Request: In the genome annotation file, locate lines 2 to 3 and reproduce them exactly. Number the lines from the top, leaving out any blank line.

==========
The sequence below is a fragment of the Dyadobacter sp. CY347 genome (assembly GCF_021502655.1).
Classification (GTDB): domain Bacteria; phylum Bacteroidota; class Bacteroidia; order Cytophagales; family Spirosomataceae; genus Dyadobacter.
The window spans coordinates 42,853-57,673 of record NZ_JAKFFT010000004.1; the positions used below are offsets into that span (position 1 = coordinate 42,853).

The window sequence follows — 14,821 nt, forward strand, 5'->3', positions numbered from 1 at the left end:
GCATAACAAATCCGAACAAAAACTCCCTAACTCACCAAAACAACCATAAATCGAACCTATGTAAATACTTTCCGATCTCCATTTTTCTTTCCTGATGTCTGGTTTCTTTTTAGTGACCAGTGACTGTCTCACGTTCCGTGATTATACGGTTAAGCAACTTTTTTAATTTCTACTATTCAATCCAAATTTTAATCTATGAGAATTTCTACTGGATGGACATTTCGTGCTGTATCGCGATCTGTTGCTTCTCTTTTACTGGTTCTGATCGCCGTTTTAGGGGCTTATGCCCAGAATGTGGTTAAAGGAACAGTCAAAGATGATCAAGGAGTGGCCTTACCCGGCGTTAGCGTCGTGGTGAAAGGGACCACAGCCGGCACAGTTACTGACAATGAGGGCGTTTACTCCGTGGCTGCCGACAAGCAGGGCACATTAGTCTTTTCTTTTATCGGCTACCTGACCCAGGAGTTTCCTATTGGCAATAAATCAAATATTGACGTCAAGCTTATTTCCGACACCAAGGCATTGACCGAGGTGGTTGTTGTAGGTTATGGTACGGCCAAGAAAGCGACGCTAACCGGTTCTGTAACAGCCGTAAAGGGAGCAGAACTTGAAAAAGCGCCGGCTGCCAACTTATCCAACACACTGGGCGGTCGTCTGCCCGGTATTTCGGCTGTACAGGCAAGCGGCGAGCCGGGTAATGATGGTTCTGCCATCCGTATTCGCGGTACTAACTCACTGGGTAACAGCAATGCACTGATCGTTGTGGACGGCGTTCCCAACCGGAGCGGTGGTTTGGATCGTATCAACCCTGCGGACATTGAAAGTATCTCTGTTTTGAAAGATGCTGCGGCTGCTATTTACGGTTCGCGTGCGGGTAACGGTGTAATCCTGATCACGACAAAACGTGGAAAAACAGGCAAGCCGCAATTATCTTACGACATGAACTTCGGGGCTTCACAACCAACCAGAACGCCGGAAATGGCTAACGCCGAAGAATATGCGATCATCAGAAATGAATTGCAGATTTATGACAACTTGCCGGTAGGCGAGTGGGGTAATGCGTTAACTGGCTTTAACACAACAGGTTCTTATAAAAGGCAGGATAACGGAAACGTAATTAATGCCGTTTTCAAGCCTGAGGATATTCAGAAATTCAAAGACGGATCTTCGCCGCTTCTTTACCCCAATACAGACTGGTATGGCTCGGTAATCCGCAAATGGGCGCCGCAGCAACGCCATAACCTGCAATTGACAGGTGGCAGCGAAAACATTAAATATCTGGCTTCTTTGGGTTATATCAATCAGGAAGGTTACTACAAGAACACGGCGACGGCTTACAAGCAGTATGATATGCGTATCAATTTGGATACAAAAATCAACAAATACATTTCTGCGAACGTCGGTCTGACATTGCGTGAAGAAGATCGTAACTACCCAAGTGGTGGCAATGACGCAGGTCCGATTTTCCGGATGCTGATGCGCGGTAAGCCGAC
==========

Classification (GTDB): domain Bacteria; phylum Bacteroidota; class Bacteroidia; order Cytophagales; family Spirosomataceae; genus Dyadobacter.
The window spans coordinates 42,853-57,673 of record NZ_JAKFFT010000004.1; the positions used below are offsets into that span (position 1 = coordinate 42,853).